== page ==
You're right about the function, I should show some examples or be more clear. In fact I was unprecise
f(a, b) = (2a, b-a) if a<b
(a-b, 2b) if b<a

Examples:
not does_draw:
0: (4, 6)
1: (8, 2)
2: (6, 4)
3: (2, 8)
4: (4, 6)

does_draw:
0: (3, 5)
1: (6, 2)
2: (4, 4)I'm pretty positive that the function does_draw is correct since it got extensive testing and theoretical-backed argument (I threw away the notes though, but they start as with @anuttarasammyak)As for @willem2 reply, I will have to read it carefully later.

RaamGeneral said:
f(a, b) = (2a, b-a) if a<b
(a-b, 2b) if b<a
if a=b, f(a,a)= ?

For the context of this problem f(x, x) is undefined, but does_draw still works as expected. In fact a pair may either produce a loop of results (never reaching any (x, x)) or end up in (x, x), which is what does_draw lets us know (it can do of course by generating and inspecting results of application of f, or by the odd_number/2^k rule).

Google use Foobar for sifting potential employees. This is not something that we should be doing here, and PF has no rights to publish the details of Foobar questions.

RaamGeneral said:
Examples:
not does_draw:
0: (4, 6)
1: (8, 2)
2: (6, 4)
3: (2, 8)
4: (4, 6)

does_draw:
0: (3, 5)
1: (6, 2)
2: (4, 4)
A preliminary observation
Odd numbers can appear in 0: only.
If Max(a,b)/Min(a,b)=2 then in next next step it loops back.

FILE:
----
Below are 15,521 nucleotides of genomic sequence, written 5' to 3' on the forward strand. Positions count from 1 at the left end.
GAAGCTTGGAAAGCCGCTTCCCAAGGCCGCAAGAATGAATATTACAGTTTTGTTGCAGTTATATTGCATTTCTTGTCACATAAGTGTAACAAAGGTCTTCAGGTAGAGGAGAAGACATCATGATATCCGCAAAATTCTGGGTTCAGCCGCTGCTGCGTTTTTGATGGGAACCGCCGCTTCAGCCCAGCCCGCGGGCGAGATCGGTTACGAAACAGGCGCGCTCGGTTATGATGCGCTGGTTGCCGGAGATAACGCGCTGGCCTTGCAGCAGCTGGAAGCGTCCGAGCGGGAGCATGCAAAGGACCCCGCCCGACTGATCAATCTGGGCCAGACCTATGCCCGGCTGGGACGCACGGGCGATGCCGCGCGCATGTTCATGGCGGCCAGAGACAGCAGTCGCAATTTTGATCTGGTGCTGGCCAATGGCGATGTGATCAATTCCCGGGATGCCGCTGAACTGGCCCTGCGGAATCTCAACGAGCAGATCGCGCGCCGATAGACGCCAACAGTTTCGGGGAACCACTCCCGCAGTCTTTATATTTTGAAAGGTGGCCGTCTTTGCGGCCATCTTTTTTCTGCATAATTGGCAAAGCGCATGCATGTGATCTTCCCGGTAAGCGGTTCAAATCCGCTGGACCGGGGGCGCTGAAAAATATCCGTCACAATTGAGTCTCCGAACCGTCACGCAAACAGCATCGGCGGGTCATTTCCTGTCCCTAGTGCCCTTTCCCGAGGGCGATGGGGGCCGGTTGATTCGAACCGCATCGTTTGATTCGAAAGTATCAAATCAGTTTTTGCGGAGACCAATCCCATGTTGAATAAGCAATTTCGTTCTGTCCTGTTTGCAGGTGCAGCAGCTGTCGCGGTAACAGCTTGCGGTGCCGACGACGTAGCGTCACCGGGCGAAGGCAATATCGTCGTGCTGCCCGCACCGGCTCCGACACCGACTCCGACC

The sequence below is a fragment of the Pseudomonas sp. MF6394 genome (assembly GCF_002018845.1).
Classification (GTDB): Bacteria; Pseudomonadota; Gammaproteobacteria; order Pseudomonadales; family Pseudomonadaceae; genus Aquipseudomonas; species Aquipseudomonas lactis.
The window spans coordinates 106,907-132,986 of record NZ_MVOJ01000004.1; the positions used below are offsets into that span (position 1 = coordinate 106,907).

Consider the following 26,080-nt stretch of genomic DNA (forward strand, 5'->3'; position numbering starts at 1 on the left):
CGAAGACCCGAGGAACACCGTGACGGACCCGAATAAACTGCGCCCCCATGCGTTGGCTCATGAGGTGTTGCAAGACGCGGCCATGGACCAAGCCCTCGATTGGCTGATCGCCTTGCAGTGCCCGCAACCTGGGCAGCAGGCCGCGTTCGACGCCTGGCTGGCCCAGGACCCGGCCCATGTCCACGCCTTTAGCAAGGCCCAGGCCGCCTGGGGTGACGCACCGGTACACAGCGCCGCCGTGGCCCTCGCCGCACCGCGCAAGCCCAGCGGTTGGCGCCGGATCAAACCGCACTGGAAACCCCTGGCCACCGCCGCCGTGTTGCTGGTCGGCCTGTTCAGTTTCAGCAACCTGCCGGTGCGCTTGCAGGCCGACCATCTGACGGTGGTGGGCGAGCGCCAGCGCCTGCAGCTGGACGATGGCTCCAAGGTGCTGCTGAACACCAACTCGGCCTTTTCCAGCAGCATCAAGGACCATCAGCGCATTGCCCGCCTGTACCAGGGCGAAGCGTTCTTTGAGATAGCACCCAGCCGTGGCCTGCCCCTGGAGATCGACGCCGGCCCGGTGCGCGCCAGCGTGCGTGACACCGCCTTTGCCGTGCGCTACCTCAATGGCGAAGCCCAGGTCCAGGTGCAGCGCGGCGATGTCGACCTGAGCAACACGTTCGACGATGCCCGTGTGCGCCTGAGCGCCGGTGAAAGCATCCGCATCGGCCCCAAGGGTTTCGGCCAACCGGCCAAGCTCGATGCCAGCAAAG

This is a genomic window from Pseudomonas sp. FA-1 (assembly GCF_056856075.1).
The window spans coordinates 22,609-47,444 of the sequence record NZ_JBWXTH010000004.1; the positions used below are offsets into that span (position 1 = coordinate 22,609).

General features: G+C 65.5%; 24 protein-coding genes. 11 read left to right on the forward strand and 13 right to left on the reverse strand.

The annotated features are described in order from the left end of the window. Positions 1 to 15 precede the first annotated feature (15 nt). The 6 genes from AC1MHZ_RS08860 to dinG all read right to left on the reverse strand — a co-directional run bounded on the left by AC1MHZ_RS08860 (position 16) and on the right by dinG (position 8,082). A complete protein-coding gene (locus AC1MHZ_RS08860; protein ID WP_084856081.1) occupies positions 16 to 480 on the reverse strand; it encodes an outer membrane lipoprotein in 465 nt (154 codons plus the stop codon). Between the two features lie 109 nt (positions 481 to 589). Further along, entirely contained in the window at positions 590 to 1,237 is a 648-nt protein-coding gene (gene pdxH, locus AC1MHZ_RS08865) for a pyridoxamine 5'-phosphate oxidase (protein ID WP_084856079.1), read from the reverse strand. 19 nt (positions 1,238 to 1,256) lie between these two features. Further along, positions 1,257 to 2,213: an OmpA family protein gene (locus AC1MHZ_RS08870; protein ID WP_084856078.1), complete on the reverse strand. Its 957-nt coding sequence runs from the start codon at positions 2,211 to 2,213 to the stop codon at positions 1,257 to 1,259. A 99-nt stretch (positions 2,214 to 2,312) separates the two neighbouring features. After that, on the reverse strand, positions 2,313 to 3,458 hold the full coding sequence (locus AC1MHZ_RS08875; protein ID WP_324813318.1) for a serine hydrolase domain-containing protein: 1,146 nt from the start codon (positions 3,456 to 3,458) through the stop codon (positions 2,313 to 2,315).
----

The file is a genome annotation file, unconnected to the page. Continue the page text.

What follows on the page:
If Max(a,b)/Min(a,b)=3 then in next step it draws.

pbuk said:
Google use Foobar for sifting potential employees. This is not something that we should be doing here, and PF has no rights to publish the details of Foobar questions.
Thread closed temporarily for Moderation...

RaamGeneral said:
I'm doing this challenge (google foobar) and even though it's not very elegant to ask for help, it's not like I'm going to win any kind of prize for it.

After a Mentor discussion, the thread will remain closed.

## 1. How do you determine the minimum amount of draws for a list of integers?

To find the minimum amount of draws for a list of integers, you need to identify the frequency of each unique integer in the list. The minimum amount of draws will be equal to the total number of integers in the list minus the frequency of the most frequently occurring integer.

## 2. Can you provide an example to illustrate how to find the minimum amount of draws?

Sure! Let's say we have a list of integers: [1, 2, 2, 3, 3, 3]. The most frequently occurring integer is 3, which appears 3 times. Therefore, the minimum amount of draws for this list would be 6 (total number of integers) - 3 (frequency of most frequent integer) = 3.

## 3. What is the significance of finding the minimum amount of draws for a list of integers?

Finding the minimum amount of draws for a list of integers can help in identifying the maximum number of unique integers that can be drawn from the list without repeating any integer more times than necessary. This information can be useful in various applications, such as optimizing resources or minimizing redundancy.

## 4. Are there any special cases to consider when determining the minimum amount of draws?

Yes, one special case to consider is when all integers in the list are unique. In this scenario, the minimum amount of draws will be equal to the total number of integers in the list, as there are no repeated integers to draw more than necessary.

## 5. How can the concept of minimum amount of draws be applied in real-world scenarios?

The concept of minimum amount of draws can be applied in various real-world scenarios, such as inventory management, scheduling tasks, or organizing events. By determining the minimum number of resources needed to fulfill a certain requirement, organizations can optimize their operations and minimize waste.